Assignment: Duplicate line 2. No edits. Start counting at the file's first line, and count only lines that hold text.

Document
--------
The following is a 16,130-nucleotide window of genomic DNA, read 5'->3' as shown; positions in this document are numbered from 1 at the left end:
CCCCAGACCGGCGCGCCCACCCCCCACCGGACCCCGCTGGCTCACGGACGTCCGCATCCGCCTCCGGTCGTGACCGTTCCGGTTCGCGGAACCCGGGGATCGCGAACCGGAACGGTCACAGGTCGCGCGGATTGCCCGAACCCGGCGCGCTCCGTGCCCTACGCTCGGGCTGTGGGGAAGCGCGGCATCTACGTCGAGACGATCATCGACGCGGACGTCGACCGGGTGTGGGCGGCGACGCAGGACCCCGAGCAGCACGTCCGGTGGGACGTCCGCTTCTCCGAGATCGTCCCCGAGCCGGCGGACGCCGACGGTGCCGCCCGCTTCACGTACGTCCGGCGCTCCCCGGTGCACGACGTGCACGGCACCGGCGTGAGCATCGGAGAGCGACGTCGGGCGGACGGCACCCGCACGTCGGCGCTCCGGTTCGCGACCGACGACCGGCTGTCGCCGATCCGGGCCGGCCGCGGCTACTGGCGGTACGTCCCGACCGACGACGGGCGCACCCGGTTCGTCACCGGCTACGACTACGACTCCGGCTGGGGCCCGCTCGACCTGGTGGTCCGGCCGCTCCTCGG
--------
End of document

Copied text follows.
CCCCAGACCGGCGCGCCCACCCCCCACCGGACCCCGCTGGCTCACGGACGTCCGCATCCGCCTCCGGTCGTGACCGTTCCGGTTCGCGGAACCCGGGGATCGCGAACCGGAACGGTCACAGGTCGCGCGGATTGCCCGAACCCGGCGCGCTCCGTGCCCTACGCTCGGGCTGTGGGGAAGCGCGGCATCTACGTCGAGACGATCATCGACGCGGACGTCGACCGGGTGTGGGCGGCGACGCAGGACCCCGAGCAGCACGTCCGGTGGGACGTCCGCTTCTCCGAGATCGTCCCCGAGCCGGCGGACGCCGACGGTGCCGCCCGCTTCACGTACGTCCGGCGCTCCCCGGTGCACGACGTGCACGGCACCGGCGTGAGCATCGGAGAGCGACGTCGGGCGGACGGCACCCGCACGTCGGCGCTCCGGTTCGCGACCGACGACCGGCTGTCGCCGATCCGGGCCGGCCGCGGCTACTGGCGGTACGTCCCGACCGACGACGGGCGCACCCGGTTCGTCACCGGCTACGACTACGACTCCGGCTGGGGCCCGCTCGACCTGGTGGTCCGGCCGCTCCTCGG